# Casio hand calculator vs Mathematica at (1+1/n)^n

The CASIO fx-7400G calculator is very quick at doing $(1+1/1000000)^{1000000}$, giving an output of 2.718280469.

Mathematica (v7) takes over a minute, running on an Intel Core2 Duo processor, and its output is this:

With n=10000000, my patience ran out. The calculator is quick again with an output of 2.718281693.

Does anybody know why this happens?

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My guess is that the calculator simply uses some $n$-th binomial approximation before things become too small for it, so even the first several dozen summands would still be very quick to run, while Mathematica is trying to give you an accurate result which require an immense amount of power to calculate. –  Asaf Karagila Sep 21 '10 at 13:54
I agree with Asaf. Mathematica defaults to exact computation, not 10 digits. –  Qiaochu Yuan Sep 21 '10 at 13:57
I agree, wolframalpha takes a long time as well. –  Graviton Sep 21 '10 at 14:11
That's right. If I input N[(1+1/10000000)^10000000,10], the output is just as quick. –  Weltschmerz Sep 21 '10 at 14:17
Um ... or you could just hit the e button ... –  Anthony Mills Sep 21 '10 at 16:51

General purpose computer algebra systems, unlike most calculators, are able to perform both exact/symbolic computations (e.g. exact integer arithmetic) in addition to approximate numerical computations (e.g. floating point). Thus when you present the problem in exact terms - as you do above - they will preserve that form - so as not to lose any information. Thus your problem will be interpreted as a computation in exact rational arithmetic, i.e. raising a rational number to an integer power. If instead you desire a real approximation of the result then you must explicitly specify such, e.g. using N[...] in Mma. This is but one of the many complexities that arise when one passes from special-purpose computation systems (e.g. calculators) to general purpose computer algebra systems (speaking as one who has often tried to tackle less trivial such complexities while working as a developer of the Macsyma computer algebra system).

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Try

N[1 + 1/100000000000000, 2000]^100000000000000


which makes Mma do the computation with floating point numbers (but using 2000 exact digits, waaaaay more that your calculator!) In my computer,

In[41]:= Timing[N[1 + 1/100000000000000, 2000]^100000000000000]

Out[41]= {0.001999,
2.71828182845903164395114517625107361345759538109318401368108700081263
8880450911203511655259489457817904923933478503365902065203002443715271
2825230612837327582882359132201752486932090411441742152459981748434424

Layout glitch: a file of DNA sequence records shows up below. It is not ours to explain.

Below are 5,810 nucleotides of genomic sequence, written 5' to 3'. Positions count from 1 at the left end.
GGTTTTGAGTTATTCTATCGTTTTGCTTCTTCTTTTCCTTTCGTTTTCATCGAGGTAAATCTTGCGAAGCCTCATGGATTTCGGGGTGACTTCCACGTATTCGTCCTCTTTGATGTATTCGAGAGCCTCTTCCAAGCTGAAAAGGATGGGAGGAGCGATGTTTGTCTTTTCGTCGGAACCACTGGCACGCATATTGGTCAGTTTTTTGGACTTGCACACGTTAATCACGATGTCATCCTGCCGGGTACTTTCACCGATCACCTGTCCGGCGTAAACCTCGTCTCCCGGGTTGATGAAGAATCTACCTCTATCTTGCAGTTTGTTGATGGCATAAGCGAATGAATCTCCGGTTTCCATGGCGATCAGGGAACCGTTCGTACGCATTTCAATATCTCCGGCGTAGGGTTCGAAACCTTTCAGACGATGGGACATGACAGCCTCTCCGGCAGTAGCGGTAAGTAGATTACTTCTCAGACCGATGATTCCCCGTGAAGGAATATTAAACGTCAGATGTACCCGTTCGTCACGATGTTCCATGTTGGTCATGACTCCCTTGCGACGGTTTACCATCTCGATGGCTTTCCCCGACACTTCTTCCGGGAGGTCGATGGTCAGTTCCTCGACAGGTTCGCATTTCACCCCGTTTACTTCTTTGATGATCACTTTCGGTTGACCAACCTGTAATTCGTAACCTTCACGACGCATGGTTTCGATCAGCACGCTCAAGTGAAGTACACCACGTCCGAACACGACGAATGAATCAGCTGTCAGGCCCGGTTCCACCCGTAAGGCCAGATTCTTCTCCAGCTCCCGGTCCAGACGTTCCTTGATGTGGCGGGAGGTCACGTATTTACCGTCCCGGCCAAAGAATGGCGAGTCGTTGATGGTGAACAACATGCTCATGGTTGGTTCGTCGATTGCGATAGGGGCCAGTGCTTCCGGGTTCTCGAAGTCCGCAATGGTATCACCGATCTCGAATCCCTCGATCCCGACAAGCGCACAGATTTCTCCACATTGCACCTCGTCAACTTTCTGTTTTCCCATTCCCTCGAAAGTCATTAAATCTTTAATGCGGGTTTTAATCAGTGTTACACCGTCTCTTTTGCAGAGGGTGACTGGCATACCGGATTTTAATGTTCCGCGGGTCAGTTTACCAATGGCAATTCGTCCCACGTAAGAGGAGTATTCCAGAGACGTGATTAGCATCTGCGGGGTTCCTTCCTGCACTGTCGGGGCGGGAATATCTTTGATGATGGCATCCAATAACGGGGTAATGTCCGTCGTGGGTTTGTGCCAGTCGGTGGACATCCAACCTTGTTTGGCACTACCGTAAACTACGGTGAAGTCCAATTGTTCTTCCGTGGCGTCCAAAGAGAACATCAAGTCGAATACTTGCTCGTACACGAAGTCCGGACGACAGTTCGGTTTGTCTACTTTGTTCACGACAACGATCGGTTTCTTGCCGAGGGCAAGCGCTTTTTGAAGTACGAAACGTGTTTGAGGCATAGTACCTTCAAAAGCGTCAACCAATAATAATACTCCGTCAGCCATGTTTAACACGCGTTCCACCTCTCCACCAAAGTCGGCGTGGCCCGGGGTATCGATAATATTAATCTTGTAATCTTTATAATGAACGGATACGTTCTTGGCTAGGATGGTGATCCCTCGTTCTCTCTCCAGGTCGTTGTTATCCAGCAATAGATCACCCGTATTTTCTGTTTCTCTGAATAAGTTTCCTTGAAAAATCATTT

6796125955942676709724311384945123182525138185474706841748184641523835
6399319640050121555981826495805200410019220302352025402844917823115708
4890277526840712036588689004850449217720498524694546241483265385120337
3036215908323704165098770345249059641531345794163630084215403881301114
0222776646139077637586730556318554208747513123989912904288599990729397
4105912301684777926066523131379164170616992617301710309080427339172694
8652209704120914116266089477162936814414049552884109177338585344418934
4664761359706737137907335308204793693031274512475102742160130609557028
0606249997104370287581131479088448270923696582800846475772654584603126
9574917252623375481387197279590503661010907784866738170370137382154502
5239391867955746777742097465819430570361920416259681558416618161699424
5237267230224583604177051168028000345047412788448526660107314695031108
5918243291907671190858585383905903649083888525646705126721235172922992
7474539583108858881111281802649615453982269311194004892438663488977893
2481678450112257387961011092938028584251024526367562391996230685117325
0436239706780584781622006285082275199325910403142256578320132681839729
1241283875634170613592405031777334496908146321259758762276254422018659
2501711558155518458153097538288499261588998555672920722850605105301158
3203321297849315979775985916474141976627081937753054953188751346134290
6581791976723248211158139510858187401773833843382750617470712252506403
3501718283248275223376526908879174360214195321187111170739858908536480
0084276450965142494861141929264441784847261049017482036450996057648280
0994695573343998546256052750841029336112669690421548936514156835398676
3390097789579643086512481978170502348966487726085752931492687574582562
2555386293362518511636564659786083245494967887013590756572099854766124
625831647757374695456737571}


takes 0.002 seconds.

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Even Timing[((1 + 1/#)^#) &[N[10^20, 5000]]] takes only a blink of an eye on my (relatively slow) netbook. –  Guess who it is. Sep 21 '10 at 14:57
In fact, in these situations formatting the output to print it usually takes more time in Mma that actually computing it! –  Mariano Suárez-Alvarez Sep 21 '10 at 15:01
If you want more digits you have to increase $n$ in $(1+1/n)^n$; your observation is that $n=100000000000000$ only gives you 14 correct digits. By the way, you are saying N[(1 + 1/10^14)^(10^14), 20] but I used N[(1 + 1/10^14), 20]^(10^14), which is different. –  Mariano Suárez-Alvarez Sep 21 '10 at 22:40
@J.M.: there is no point in writing N[10^20, 5000], for 10^20 is always evaluated exactly. –  Mariano Suárez-Alvarez Mar 7 '11 at 20:46

I think your calculator might use $$a^b = \exp(b\ln a)$$ together with precalculated $\exp$ and $\ln$ tables to speed things up.

I know I would =)

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